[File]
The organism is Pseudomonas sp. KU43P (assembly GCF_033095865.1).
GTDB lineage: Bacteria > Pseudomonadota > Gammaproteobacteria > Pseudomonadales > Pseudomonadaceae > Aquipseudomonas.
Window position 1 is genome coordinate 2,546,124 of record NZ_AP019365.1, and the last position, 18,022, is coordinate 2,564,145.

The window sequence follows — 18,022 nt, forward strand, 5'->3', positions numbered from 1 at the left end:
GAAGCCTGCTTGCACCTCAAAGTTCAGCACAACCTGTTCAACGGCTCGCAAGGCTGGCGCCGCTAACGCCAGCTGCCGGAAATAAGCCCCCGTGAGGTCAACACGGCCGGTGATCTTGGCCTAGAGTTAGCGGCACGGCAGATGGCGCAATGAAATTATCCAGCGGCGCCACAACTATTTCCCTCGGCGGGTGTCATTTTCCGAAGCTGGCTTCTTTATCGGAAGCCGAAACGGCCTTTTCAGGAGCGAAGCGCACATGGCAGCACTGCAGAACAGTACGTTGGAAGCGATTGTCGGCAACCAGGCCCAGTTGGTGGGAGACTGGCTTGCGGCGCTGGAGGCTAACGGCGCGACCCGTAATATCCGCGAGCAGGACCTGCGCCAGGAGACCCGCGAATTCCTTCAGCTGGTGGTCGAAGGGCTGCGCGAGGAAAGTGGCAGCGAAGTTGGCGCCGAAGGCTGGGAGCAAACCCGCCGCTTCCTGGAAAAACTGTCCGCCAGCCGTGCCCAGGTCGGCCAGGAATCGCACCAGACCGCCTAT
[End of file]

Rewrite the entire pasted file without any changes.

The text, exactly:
The organism is Pseudomonas sp. KU43P (assembly GCF_033095865.1).
GTDB lineage: Bacteria > Pseudomonadota > Gammaproteobacteria > Pseudomonadales > Pseudomonadaceae > Aquipseudomonas.
Window position 1 is genome coordinate 2,546,124 of record NZ_AP019365.1, and the last position, 18,022, is coordinate 2,564,145.

The window sequence follows — 18,022 nt, forward strand, 5'->3', positions numbered from 1 at the left end:
GAAGCCTGCTTGCACCTCAAAGTTCAGCACAACCTGTTCAACGGCTCGCAAGGCTGGCGCCGCTAACGCCAGCTGCCGGAAATAAGCCCCCGTGAGGTCAACACGGCCGGTGATCTTGGCCTAGAGTTAGCGGCACGGCAGATGGCGCAATGAAATTATCCAGCGGCGCCACAACTATTTCCCTCGGCGGGTGTCATTTTCCGAAGCTGGCTTCTTTATCGGAAGCCGAAACGGCCTTTTCAGGAGCGAAGCGCACATGGCAGCACTGCAGAACAGTACGTTGGAAGCGATTGTCGGCAACCAGGCCCAGTTGGTGGGAGACTGGCTTGCGGCGCTGGAGGCTAACGGCGCGACCCGTAATATCCGCGAGCAGGACCTGCGCCAGGAGACCCGCGAATTCCTTCAGCTGGTGGTCGAAGGGCTGCGCGAGGAAAGTGGCAGCGAAGTTGGCGCCGAAGGCTGGGAGCAAACCCGCCGCTTCCTGGAAAAACTGTCCGCCAGCCGTGCCCAGGTCGGCCAGGAATCGCACCAGACCGCCTAT